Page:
A Guide Through Bone Marrow Transplantation

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Bone marrow, also known as myeloid tissue, are soft, spongy and gelatinous tissues inside the interior of bones. It is located in axial and long bones of the human body. About 4 per cent of our total body weight is the average weight of this tissue. They are the producers of new blood cells, a process known as hematopoiesis. It consists of stem cells which line the bone marrow and are also known as progenitor cells. Stem cells are undifferentiated cells which after differentiation develop into specialized cells. Bone marrow produces 200 billion new red blood cells everyday, along with white blood cells and platelets.

Bone marrow chronology

Towards the end of fetal formation, these tissue starts developing in the clavicle before birth. It is activated three weeks later. During fetal development, the liver performs the function of hematopoiesis. Bone marrow, however, takes over the main hematopoietic functions from liver from 32 to 36 weeks of gestation.

Due to huge production of blood cells, bone marrow turns red. Until the age of seven, it remains red due to continuous formation of blood.

Classification of bone marrow

They are of two types- red and yellow bone marrows. Bone marrow stem cells are of two types, namely mesenchymal and hemotopoietic stem cells. Red marrow consists of hematopoietic stem cells which mainly produce blood cells. They produce white and platelet cells as well.Yellow marrow, on the other hand, consists of mesenchymal cells that produce fat, cartilage, and bones.

Red marrow mainly consists of flat bones of the skeletal system. They are highly vascular in nature.
Yellow marrow is found in the diaphyseal portion of the shaft of long bones. Their main function is to store adipocyte cells.

As we age, fatty tissues accumulate more leading to the greater occurrence of yellow marrow. Exceptions include when there is heavy loss of blood, then the yellow fat tissues are converted to the red bone marrow to meet continuous supply of blood.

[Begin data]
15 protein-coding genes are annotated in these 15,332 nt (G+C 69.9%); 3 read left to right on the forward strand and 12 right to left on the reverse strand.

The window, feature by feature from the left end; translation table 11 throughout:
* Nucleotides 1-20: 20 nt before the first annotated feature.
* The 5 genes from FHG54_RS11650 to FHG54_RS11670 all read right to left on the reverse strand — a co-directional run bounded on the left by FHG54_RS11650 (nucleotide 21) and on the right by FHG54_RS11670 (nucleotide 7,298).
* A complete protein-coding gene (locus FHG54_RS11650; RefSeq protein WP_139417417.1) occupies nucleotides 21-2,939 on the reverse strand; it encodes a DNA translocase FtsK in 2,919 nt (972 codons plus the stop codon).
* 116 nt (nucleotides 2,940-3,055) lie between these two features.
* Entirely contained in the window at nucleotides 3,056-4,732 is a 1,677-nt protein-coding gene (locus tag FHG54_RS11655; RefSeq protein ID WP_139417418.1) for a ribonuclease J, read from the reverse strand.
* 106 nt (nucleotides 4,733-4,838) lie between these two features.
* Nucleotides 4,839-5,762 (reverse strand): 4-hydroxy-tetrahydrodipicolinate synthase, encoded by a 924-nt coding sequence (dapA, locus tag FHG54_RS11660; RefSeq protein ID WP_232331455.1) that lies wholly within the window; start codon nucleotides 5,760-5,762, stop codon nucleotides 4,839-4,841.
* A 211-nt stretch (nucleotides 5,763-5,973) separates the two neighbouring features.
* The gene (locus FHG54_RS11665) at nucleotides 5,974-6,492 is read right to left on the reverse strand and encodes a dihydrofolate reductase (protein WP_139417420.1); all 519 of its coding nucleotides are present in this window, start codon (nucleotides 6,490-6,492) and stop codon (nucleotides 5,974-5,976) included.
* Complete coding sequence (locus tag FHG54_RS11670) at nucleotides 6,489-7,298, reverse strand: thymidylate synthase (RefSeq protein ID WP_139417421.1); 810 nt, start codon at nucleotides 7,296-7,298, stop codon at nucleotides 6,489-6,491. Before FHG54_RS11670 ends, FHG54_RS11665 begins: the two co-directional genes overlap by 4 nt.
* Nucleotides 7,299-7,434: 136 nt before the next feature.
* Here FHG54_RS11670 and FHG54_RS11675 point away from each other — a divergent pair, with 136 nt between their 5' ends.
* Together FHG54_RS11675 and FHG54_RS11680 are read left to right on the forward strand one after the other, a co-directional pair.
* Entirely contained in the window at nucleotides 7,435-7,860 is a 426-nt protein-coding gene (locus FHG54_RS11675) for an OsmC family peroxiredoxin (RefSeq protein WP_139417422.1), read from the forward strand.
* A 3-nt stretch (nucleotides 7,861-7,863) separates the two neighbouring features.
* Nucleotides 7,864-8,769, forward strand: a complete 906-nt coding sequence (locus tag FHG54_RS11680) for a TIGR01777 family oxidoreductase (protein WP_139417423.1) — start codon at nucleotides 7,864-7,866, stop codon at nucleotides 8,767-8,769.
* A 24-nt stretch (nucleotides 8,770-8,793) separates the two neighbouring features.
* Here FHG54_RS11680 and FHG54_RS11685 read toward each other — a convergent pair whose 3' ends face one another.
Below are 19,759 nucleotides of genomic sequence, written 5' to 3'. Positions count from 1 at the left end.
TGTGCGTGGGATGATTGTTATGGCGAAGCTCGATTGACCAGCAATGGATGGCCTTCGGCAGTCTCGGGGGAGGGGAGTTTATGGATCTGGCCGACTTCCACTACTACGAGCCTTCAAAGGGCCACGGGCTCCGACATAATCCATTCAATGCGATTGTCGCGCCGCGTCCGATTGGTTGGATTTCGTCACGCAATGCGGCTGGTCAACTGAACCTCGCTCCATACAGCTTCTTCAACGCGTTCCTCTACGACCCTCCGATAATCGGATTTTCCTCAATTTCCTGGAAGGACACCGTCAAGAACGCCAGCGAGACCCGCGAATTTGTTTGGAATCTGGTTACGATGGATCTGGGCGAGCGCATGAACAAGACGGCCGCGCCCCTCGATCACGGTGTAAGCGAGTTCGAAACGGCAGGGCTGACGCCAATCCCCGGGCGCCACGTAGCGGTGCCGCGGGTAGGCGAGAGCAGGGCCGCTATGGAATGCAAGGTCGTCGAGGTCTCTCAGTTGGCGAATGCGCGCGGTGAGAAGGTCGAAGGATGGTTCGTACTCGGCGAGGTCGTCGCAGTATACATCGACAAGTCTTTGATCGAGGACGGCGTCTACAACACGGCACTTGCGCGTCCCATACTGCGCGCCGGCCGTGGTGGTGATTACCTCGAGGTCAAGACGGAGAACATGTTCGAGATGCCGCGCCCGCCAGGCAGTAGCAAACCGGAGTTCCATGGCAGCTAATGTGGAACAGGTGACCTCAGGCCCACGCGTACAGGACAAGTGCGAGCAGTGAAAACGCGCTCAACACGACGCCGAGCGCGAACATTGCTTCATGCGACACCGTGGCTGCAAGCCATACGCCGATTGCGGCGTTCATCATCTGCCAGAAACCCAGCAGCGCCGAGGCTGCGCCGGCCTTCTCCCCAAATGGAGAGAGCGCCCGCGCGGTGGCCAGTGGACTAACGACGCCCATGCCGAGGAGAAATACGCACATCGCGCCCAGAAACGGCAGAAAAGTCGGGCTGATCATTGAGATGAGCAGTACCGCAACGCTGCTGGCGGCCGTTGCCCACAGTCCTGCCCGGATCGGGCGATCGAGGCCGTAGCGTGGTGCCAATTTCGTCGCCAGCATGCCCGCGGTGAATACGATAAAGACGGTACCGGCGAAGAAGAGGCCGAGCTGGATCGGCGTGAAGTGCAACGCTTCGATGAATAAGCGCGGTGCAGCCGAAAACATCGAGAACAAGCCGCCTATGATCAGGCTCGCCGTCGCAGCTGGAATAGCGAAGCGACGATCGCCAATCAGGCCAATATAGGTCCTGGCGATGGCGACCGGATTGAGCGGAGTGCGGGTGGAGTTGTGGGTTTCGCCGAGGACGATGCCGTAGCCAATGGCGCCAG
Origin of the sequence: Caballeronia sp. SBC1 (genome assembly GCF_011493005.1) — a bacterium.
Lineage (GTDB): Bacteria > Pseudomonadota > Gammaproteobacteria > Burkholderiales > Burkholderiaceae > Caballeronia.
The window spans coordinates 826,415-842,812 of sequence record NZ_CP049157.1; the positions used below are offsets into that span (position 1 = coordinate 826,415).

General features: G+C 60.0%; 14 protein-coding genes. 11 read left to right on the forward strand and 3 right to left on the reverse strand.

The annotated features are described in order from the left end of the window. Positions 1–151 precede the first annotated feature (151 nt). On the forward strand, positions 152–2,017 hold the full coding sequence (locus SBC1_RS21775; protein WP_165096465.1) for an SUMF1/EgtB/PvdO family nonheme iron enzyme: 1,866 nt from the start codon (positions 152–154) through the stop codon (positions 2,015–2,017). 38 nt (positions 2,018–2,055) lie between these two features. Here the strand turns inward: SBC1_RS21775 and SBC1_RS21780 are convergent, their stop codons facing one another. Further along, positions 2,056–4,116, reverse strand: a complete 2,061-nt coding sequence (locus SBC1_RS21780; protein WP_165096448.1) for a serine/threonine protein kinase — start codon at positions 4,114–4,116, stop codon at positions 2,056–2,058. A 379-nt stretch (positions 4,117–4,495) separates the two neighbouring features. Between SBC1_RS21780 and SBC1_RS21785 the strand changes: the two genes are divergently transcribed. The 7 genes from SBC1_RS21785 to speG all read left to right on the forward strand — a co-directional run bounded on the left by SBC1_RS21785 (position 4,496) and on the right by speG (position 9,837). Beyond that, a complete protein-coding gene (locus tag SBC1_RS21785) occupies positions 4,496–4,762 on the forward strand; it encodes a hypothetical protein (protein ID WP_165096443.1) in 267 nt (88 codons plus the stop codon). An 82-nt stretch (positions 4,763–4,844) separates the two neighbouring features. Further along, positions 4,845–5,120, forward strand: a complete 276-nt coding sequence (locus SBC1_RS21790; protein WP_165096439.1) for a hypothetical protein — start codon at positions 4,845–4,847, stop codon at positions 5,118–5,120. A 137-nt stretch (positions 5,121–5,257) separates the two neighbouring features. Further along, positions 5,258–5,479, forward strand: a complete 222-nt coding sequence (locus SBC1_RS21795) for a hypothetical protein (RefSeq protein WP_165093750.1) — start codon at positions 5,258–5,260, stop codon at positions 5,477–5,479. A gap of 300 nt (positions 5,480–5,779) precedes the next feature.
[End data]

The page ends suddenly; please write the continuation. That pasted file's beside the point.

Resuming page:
Why is bone marrow so important?

All the blood cells produced have fixed life span. After the expiry of their life cycle, these cells need to be replaced with new blood cells in the circulation.

Red bone marrow consists of hematopoietic stem cells that produce – myeloid stem cells and lymphoid stem cells which are the precursors of red blood cells, white blood cells or platelets. The new blood cells produced travel into the blood vessels of bone cavity to be transported for circulation to various organs. Lymphatic stem cells develop into lymphoblast which produces white blood cells called lymphocytes. Lymphocytes consist of natural killer cells, T lymphocytes and B lymphocytes. These cells are important for transportation of oxygen and immunity of the body. They are responsible for blood clotting and tissue healing process. They also help in the identification of diseased and damaged cells and apoptosis of these cells.

Source: Medscape

Bone marrow disorders

Bone marrow can suffer from diseases or damage leading to low production of blood cells. Following are the diseases associated with it:

  • Leukemia
  • Aplastic anemia
  • Sickle cell anemia
  • Lymphomas
  • Thalassemia
  • Multiple myeloma
  • Gaucher disease
  • Myeloproliferative disorders
  • Myelodysplastic syndromeWay ahead

Way ahead

Diagnosis of these disorders can be done by examination of bone marrow. The procedure involves taking a small sample of the marrow and examining it. These diseases can also be treated with bone marrow transplantation.

In this case, bone marrow from a matching donor is transplanted into the patient with diseased or damaged bone marrow. This transplantation can be done both in the case of cancerous and non-cancerous diseases.

Why is marrow transplant needed?

After a transplant, the transplanted bone marrow help in rebuilding the body’s blood cell producing capacity and generate the normal level of blood cells. The new bone marrow help to replace damaged or diseased marrow leading to a renewal of immune system, restore its normal function and regenerate marrow which may have been damaged by chemotherapy for cancer treatment.

Scenario in India

India is also reaping the benefits of modernisation in medical sector with the latest state- of-the-art infrastructure and emerging specialist doctors. Success rates of the bone marrow transplantation in India are not only high but are also cost-effective. In India, the cost of treatment is less than those in Western and European countries with same success and efficiency.The transplantation is a complex medical procedure which requires scrutiny under expert guidance and monitoring. The entire process is affordable with a view for pre and post treatment for holistic recovery. In Healing Touristry, we believe each patient is unique with specific areas for attention. We ensure the personalized approach to your treatment, keeping in mind your requirement.

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